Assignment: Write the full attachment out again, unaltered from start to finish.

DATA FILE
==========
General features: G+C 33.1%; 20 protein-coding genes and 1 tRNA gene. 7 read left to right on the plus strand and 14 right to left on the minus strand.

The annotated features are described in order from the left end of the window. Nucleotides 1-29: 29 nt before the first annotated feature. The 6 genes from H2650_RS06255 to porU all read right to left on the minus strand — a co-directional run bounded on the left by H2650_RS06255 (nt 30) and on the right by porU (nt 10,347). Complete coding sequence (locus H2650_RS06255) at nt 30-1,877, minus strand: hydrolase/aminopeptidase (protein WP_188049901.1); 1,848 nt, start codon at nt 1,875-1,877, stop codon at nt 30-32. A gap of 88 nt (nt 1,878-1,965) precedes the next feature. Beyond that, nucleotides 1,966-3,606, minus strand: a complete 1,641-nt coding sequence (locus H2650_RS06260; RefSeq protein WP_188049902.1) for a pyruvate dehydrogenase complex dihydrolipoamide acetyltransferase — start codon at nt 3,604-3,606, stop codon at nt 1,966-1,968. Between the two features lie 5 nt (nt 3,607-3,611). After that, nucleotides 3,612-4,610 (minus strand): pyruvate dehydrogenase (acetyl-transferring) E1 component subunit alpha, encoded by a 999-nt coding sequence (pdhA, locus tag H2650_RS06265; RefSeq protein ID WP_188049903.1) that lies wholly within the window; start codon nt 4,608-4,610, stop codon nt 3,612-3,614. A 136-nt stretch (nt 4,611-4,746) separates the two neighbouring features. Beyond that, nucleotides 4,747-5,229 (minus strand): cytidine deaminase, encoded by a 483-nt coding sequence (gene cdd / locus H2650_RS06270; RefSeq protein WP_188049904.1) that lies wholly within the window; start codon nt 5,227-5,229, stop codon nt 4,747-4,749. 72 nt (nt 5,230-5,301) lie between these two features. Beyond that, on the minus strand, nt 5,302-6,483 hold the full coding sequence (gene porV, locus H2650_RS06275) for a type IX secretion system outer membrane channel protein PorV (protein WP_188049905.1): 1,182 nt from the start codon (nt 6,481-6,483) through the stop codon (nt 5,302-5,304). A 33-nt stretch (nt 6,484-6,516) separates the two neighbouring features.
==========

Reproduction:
General features: G+C 33.1%; 20 protein-coding genes and 1 tRNA gene. 7 read left to right on the plus strand and 14 right to left on the minus strand.

The annotated features are described in order from the left end of the window. Nucleotides 1-29: 29 nt before the first annotated feature. The 6 genes from H2650_RS06255 to porU all read right to left on the minus strand — a co-directional run bounded on the left by H2650_RS06255 (nt 30) and on the right by porU (nt 10,347). Complete coding sequence (locus H2650_RS06255) at nt 30-1,877, minus strand: hydrolase/aminopeptidase (protein WP_188049901.1); 1,848 nt, start codon at nt 1,875-1,877, stop codon at nt 30-32. A gap of 88 nt (nt 1,878-1,965) precedes the next feature. Beyond that, nucleotides 1,966-3,606, minus strand: a complete 1,641-nt coding sequence (locus H2650_RS06260; RefSeq protein WP_188049902.1) for a pyruvate dehydrogenase complex dihydrolipoamide acetyltransferase — start codon at nt 3,604-3,606, stop codon at nt 1,966-1,968. Between the two features lie 5 nt (nt 3,607-3,611). After that, nucleotides 3,612-4,610 (minus strand): pyruvate dehydrogenase (acetyl-transferring) E1 component subunit alpha, encoded by a 999-nt coding sequence (pdhA, locus tag H2650_RS06265; RefSeq protein ID WP_188049903.1) that lies wholly within the window; start codon nt 4,608-4,610, stop codon nt 3,612-3,614. A 136-nt stretch (nt 4,611-4,746) separates the two neighbouring features. Beyond that, nucleotides 4,747-5,229 (minus strand): cytidine deaminase, encoded by a 483-nt coding sequence (gene cdd / locus H2650_RS06270; RefSeq protein WP_188049904.1) that lies wholly within the window; start codon nt 5,227-5,229, stop codon nt 4,747-4,749. 72 nt (nt 5,230-5,301) lie between these two features. Beyond that, on the minus strand, nt 5,302-6,483 hold the full coding sequence (gene porV, locus H2650_RS06275) for a type IX secretion system outer membrane channel protein PorV (protein WP_188049905.1): 1,182 nt from the start codon (nt 6,481-6,483) through the stop codon (nt 5,302-5,304). A 33-nt stretch (nt 6,484-6,516) separates the two neighbouring features.